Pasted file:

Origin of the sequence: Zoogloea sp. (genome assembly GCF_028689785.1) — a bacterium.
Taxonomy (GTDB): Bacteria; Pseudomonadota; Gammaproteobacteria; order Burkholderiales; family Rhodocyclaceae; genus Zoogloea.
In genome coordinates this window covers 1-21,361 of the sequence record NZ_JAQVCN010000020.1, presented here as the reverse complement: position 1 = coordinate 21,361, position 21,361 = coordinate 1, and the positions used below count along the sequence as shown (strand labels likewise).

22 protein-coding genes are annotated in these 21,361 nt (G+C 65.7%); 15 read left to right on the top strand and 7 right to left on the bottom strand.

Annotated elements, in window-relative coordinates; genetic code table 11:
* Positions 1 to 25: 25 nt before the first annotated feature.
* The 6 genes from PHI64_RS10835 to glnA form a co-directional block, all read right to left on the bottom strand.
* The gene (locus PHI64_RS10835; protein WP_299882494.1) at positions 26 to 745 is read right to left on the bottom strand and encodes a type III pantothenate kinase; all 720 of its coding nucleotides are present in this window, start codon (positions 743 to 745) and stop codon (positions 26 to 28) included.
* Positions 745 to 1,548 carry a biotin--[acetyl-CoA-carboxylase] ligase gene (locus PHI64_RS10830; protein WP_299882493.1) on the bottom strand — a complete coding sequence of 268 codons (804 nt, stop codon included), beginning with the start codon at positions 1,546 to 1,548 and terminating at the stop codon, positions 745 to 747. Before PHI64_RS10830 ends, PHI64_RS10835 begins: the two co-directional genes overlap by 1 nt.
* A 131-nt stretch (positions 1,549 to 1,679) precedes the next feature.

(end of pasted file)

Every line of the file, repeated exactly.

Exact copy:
Origin of the sequence: Zoogloea sp. (genome assembly GCF_028689785.1) — a bacterium.
Taxonomy (GTDB): Bacteria; Pseudomonadota; Gammaproteobacteria; order Burkholderiales; family Rhodocyclaceae; genus Zoogloea.
In genome coordinates this window covers 1-21,361 of the sequence record NZ_JAQVCN010000020.1, presented here as the reverse complement: position 1 = coordinate 21,361, position 21,361 = coordinate 1, and the positions used below count along the sequence as shown (strand labels likewise).

22 protein-coding genes are annotated in these 21,361 nt (G+C 65.7%); 15 read left to right on the top strand and 7 right to left on the bottom strand.

Annotated elements, in window-relative coordinates; genetic code table 11:
* Positions 1 to 25: 25 nt before the first annotated feature.
* The 6 genes from PHI64_RS10835 to glnA form a co-directional block, all read right to left on the bottom strand.
* The gene (locus PHI64_RS10835; protein WP_299882494.1) at positions 26 to 745 is read right to left on the bottom strand and encodes a type III pantothenate kinase; all 720 of its coding nucleotides are present in this window, start codon (positions 743 to 745) and stop codon (positions 26 to 28) included.
* Positions 745 to 1,548 carry a biotin--[acetyl-CoA-carboxylase] ligase gene (locus PHI64_RS10830; protein WP_299882493.1) on the bottom strand — a complete coding sequence of 268 codons (804 nt, stop codon included), beginning with the start codon at positions 1,546 to 1,548 and terminating at the stop codon, positions 745 to 747. Before PHI64_RS10830 ends, PHI64_RS10835 begins: the two co-directional genes overlap by 1 nt.
* A 131-nt stretch (positions 1,549 to 1,679) precedes the next feature.